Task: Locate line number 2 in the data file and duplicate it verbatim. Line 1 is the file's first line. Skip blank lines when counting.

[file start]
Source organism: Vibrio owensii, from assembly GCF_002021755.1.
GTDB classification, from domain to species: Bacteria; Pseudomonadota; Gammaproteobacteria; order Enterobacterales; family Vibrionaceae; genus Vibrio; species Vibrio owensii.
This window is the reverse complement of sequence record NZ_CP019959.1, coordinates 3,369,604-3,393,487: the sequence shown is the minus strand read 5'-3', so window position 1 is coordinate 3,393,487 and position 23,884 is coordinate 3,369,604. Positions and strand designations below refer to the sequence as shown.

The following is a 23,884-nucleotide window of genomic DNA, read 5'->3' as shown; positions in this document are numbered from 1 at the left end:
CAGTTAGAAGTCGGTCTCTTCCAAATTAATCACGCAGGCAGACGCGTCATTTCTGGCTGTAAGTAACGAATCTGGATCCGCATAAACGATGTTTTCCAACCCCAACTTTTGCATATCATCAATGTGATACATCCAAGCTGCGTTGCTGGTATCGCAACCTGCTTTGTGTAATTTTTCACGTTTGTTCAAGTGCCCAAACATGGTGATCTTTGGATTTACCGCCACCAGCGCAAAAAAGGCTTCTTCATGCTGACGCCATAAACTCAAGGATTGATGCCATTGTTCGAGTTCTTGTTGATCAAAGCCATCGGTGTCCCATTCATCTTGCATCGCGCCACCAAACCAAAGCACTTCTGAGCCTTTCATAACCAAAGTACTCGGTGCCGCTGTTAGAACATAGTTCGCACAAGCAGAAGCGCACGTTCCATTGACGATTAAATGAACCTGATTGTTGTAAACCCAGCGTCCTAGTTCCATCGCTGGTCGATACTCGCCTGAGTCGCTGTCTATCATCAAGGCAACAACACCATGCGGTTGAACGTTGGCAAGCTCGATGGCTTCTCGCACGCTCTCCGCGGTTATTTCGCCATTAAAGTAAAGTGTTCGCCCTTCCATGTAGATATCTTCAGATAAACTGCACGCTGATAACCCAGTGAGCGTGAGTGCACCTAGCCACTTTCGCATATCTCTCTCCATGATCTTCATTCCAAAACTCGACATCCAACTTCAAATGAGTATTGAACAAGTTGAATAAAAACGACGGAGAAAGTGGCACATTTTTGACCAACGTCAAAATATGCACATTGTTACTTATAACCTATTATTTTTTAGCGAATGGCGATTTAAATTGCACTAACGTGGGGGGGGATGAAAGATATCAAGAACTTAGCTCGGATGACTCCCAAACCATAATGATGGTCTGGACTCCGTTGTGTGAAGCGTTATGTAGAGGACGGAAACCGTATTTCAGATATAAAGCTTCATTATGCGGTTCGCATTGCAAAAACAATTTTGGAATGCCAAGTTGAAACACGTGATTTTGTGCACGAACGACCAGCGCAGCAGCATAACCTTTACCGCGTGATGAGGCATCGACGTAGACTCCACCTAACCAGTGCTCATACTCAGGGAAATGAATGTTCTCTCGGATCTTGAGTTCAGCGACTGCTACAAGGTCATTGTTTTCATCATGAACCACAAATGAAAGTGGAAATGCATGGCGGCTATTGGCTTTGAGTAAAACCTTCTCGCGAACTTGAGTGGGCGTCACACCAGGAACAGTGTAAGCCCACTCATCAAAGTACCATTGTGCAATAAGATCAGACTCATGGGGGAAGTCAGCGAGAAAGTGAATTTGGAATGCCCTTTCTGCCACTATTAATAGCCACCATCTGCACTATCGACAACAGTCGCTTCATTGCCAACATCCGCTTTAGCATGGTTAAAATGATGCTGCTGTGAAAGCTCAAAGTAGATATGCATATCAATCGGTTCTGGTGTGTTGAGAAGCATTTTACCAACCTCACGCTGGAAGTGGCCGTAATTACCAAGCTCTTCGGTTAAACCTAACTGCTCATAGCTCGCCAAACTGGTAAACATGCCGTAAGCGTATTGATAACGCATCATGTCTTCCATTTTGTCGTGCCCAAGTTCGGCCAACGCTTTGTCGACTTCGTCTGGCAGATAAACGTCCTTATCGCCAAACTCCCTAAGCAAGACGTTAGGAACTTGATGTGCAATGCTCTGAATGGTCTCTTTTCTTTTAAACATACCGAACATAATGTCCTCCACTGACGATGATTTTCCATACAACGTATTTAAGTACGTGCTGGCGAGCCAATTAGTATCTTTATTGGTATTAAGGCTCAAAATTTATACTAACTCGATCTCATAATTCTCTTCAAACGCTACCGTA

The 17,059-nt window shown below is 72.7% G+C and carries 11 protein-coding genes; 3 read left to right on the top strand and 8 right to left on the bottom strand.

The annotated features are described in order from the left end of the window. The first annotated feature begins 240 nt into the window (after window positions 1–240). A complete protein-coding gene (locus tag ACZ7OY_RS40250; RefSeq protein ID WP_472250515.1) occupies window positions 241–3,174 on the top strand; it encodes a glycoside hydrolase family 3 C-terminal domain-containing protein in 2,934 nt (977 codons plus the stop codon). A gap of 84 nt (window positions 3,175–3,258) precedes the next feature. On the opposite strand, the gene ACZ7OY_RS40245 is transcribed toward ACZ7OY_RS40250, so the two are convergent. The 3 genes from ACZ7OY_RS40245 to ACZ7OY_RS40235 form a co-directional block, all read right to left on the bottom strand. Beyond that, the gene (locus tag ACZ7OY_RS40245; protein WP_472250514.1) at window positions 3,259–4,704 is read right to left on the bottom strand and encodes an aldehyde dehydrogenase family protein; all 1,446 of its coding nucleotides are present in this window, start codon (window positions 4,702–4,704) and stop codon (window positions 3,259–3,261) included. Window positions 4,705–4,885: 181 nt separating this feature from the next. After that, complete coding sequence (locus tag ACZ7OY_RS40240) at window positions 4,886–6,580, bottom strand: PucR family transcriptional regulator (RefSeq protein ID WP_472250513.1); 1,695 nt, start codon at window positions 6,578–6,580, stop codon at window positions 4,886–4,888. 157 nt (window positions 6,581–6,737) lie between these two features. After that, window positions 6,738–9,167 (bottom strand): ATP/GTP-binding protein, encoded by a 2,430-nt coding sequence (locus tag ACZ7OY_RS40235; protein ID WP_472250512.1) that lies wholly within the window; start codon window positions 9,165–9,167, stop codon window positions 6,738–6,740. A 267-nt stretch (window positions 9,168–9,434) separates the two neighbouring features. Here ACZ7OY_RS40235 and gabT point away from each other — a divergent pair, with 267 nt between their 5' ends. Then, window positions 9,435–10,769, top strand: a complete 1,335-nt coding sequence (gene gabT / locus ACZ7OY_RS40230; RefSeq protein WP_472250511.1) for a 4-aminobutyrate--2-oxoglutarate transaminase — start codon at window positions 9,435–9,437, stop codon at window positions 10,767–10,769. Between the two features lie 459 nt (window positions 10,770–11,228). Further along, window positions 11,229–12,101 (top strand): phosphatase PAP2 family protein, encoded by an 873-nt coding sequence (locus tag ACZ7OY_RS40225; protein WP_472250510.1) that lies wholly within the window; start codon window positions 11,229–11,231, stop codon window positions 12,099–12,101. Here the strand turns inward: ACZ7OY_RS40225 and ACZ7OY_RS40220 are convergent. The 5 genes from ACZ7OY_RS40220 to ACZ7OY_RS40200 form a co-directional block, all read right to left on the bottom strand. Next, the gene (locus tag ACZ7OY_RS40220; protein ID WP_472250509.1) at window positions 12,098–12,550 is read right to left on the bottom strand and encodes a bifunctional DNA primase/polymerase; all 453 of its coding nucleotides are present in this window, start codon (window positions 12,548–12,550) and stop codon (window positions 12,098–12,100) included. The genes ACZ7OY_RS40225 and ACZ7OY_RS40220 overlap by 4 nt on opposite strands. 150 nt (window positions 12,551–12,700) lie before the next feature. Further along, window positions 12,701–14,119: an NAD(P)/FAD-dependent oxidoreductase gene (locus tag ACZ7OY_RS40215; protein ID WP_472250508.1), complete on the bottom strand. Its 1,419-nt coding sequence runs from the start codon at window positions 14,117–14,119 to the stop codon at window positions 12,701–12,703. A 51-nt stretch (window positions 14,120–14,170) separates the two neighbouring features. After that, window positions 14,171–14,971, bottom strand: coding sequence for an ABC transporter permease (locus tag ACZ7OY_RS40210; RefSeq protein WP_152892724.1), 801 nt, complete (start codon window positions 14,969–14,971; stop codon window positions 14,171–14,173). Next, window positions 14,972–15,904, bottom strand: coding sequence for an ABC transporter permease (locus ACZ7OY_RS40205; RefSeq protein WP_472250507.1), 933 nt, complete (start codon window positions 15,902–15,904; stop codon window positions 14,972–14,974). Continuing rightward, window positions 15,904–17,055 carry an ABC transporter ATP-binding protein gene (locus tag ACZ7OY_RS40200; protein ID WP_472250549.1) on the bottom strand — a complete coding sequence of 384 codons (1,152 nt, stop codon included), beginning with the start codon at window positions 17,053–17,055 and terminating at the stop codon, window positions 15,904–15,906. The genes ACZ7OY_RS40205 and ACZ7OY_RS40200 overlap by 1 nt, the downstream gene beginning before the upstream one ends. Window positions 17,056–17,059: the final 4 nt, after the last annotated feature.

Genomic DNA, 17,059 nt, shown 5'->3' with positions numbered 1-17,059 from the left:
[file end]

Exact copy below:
GTDB classification, from domain to species: Bacteria; Pseudomonadota; Gammaproteobacteria; order Enterobacterales; family Vibrionaceae; genus Vibrio; species Vibrio owensii.